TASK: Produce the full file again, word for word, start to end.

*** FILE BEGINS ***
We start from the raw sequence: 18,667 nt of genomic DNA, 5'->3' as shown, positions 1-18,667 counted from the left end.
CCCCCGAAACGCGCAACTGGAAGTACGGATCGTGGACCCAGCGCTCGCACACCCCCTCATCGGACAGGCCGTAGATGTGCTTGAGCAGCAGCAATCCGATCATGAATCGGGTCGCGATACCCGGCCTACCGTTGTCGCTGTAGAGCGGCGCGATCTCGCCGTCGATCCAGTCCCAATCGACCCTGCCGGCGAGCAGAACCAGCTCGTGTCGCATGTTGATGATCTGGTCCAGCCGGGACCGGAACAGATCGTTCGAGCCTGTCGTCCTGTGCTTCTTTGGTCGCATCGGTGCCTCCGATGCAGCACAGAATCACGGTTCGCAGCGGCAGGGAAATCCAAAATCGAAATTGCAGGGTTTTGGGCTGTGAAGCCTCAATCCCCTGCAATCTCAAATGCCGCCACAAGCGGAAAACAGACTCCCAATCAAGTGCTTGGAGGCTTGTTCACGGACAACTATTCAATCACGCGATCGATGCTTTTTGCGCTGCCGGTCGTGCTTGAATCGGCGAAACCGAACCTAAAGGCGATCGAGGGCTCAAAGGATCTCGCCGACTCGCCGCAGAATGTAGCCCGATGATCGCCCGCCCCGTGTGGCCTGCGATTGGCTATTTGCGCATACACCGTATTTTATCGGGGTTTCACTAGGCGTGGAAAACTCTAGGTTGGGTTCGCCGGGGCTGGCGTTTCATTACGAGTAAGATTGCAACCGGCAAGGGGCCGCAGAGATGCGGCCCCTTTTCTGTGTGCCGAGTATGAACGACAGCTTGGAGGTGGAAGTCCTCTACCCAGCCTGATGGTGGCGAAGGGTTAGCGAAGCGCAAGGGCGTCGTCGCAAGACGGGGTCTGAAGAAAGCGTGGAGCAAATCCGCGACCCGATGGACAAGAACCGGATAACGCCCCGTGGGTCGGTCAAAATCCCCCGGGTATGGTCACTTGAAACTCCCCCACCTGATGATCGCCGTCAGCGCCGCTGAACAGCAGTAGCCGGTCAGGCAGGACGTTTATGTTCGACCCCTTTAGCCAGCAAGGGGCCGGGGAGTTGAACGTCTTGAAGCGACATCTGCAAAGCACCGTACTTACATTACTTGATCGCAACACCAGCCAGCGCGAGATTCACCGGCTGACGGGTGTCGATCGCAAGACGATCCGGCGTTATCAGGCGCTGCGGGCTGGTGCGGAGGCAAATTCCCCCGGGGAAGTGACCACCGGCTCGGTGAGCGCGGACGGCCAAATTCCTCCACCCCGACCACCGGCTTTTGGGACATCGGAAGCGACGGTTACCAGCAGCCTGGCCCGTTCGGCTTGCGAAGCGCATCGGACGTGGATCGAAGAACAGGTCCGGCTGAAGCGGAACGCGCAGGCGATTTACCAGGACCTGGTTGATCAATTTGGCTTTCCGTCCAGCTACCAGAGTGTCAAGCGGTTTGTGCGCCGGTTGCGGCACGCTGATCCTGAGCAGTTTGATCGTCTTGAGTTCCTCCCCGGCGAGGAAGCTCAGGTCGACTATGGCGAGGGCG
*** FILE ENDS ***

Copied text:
We start from the raw sequence: 18,667 nt of genomic DNA, 5'->3' as shown, positions 1-18,667 counted from the left end.
CCCCCGAAACGCGCAACTGGAAGTACGGATCGTGGACCCAGCGCTCGCACACCCCCTCATCGGACAGGCCGTAGATGTGCTTGAGCAGCAGCAATCCGATCATGAATCGGGTCGCGATACCCGGCCTACCGTTGTCGCTGTAGAGCGGCGCGATCTCGCCGTCGATCCAGTCCCAATCGACCCTGCCGGCGAGCAGAACCAGCTCGTGTCGCATGTTGATGATCTGGTCCAGCCGGGACCGGAACAGATCGTTCGAGCCTGTCGTCCTGTGCTTCTTTGGTCGCATCGGTGCCTCCGATGCAGCACAGAATCACGGTTCGCAGCGGCAGGGAAATCCAAAATCGAAATTGCAGGGTTTTGGGCTGTGAAGCCTCAATCCCCTGCAATCTCAAATGCCGCCACAAGCGGAAAACAGACTCCCAATCAAGTGCTTGGAGGCTTGTTCACGGACAACTATTCAATCACGCGATCGATGCTTTTTGCGCTGCCGGTCGTGCTTGAATCGGCGAAACCGAACCTAAAGGCGATCGAGGGCTCAAAGGATCTCGCCGACTCGCCGCAGAATGTAGCCCGATGATCGCCCGCCCCGTGTGGCCTGCGATTGGCTATTTGCGCATACACCGTATTTTATCGGGGTTTCACTAGGCGTGGAAAACTCTAGGTTGGGTTCGCCGGGGCTGGCGTTTCATTACGAGTAAGATTGCAACCGGCAAGGGGCCGCAGAGATGCGGCCCCTTTTCTGTGTGCCGAGTATGAACGACAGCTTGGAGGTGGAAGTCCTCTACCCAGCCTGATGGTGGCGAAGGGTTAGCGAAGCGCAAGGGCGTCGTCGCAAGACGGGGTCTGAAGAAAGCGTGGAGCAAATCCGCGACCCGATGGACAAGAACCGGATAACGCCCCGTGGGTCGGTCAAAATCCCCCGGGTATGGTCACTTGAAACTCCCCCACCTGATGATCGCCGTCAGCGCCGCTGAACAGCAGTAGCCGGTCAGGCAGGACGTTTATGTTCGACCCCTTTAGCCAGCAAGGGGCCGGGGAGTTGAACGTCTTGAAGCGACATCTGCAAAGCACCGTACTTACATTACTTGATCGCAACACCAGCCAGCGCGAGATTCACCGGCTGACGGGTGTCGATCGCAAGACGATCCGGCGTTATCAGGCGCTGCGGGCTGGTGCGGAGGCAAATTCCCCCGGGGAAGTGACCACCGGCTCGGTGAGCGCGGACGGCCAAATTCCTCCACCCCGACCACCGGCTTTTGGGACATCGGAAGCGACGGTTACCAGCAGCCTGGCCCGTTCGGCTTGCGAAGCGCATCGGACGTGGATCGAAGAACAGGTCCGGCTGAAGCGGAACGCGCAGGCGATTTACCAGGACCTGGTTGATCAATTTGGCTTTCCGTCCAGCTACCAGAGTGTCAAGCGGTTTGTGCGCCGGTTGCGGCACGCTGATCCTGAGCAGTTTGATCGTCTTGAGTTCCTCCCCGGCGAGGAAGCTCAGGTCGACTATGGCGAGGGCG